(As an aside, this isn’t the Court’s first unexpected move of the year. Last week they quietly came up out of nowhere with a bogus reason to put the kibosh on streaming video of the federal same-sex marriage suit in California.)
No doubt, the Supreme Court has been a crucial check and balance through the ages, when one of the other branches gets a bit carried away. Arguably, it’s the branch of our government with the least self-interest. Its members are not worried about reelection or what people think of them.
The Court’s rulings have always been to look out for us and define gray area, but more and more they seem to be extracting broad, sweeping changes from obscure, niche scenarios. In this case, Citizens United made a film that was pretty much a hate letter to Hillary Clinton during her presidential campaign, titled Hillary: The Movie. I’m almost as upset about the ruling as I am about that title now being usurped from my biopic screenplay starring Annette Benning.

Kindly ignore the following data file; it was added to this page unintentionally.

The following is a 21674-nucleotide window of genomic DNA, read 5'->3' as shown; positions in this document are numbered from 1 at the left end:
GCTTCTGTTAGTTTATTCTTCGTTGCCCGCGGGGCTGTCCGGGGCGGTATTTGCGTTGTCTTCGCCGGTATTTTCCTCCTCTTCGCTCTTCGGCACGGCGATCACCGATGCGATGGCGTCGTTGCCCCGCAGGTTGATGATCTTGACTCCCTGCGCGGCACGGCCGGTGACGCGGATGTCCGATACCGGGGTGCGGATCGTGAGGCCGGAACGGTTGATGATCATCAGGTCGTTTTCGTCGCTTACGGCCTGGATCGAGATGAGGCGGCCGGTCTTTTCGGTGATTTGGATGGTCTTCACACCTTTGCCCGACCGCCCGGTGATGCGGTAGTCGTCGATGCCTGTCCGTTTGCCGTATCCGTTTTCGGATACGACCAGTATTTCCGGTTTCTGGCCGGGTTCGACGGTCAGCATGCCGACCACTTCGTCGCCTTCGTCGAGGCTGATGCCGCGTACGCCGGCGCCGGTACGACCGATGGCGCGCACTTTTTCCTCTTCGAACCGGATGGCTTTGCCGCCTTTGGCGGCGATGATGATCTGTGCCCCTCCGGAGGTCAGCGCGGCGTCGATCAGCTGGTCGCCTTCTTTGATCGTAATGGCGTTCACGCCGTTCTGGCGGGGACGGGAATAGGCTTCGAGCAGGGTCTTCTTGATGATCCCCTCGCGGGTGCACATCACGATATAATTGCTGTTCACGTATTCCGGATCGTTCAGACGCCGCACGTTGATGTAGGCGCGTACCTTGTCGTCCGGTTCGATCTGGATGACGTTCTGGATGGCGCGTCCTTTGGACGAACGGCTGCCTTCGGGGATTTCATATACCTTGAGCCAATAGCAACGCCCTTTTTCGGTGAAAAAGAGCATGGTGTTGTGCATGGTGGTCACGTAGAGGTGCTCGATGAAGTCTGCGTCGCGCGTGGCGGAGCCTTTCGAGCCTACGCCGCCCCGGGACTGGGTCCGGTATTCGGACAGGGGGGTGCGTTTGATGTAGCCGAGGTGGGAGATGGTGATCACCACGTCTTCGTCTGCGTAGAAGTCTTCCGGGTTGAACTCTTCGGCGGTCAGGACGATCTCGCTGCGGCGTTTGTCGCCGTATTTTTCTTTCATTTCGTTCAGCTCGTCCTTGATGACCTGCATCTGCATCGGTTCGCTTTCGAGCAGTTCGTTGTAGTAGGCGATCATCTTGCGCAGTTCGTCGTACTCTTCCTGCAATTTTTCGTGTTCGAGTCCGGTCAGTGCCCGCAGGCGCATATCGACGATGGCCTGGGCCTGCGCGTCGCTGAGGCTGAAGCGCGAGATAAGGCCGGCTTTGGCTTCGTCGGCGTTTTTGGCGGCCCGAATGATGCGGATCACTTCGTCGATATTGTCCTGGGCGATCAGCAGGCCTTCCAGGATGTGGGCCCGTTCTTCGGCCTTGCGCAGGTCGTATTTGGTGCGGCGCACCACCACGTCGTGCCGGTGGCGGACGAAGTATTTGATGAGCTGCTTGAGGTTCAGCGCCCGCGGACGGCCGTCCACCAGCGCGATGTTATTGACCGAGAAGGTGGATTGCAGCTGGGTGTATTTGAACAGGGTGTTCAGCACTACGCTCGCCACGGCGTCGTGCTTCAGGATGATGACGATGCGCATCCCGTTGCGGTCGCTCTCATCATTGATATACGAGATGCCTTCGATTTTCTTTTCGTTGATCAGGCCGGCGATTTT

The case hinged around the documentary’s free availability on certain cable providers’ video-on-demand sections. That is pretty narrow. I wonder how many people watched this thing there: 50, 60?
Yet, as a result, now Republicans and Democrats alike will be able to hit up corporations and unions like crazy to lobby on their behalf in the midterm elections and beyond. (Technically, the organizations cannot donate to campaigns directly, but can still coordinate to say whatever they want in favor of or against a candidate.) I suppose this means candidates will ask us for less, but that’s ridiculous. It’s gonna be the Wild West. And the individual citizen will only be able to afford a knife at the gunfight.
What public or societal good will come from this? What good comes from allowing corporations to spend freely now? Especially with the myriad forms of advertising and advocacy organizations can avail themselves of now (Internet, text, e-mail, etc.).
Were Obama, McCain, and Hillary not raising enough cash to flood the airwaves and Wi-Fi hotspots with content?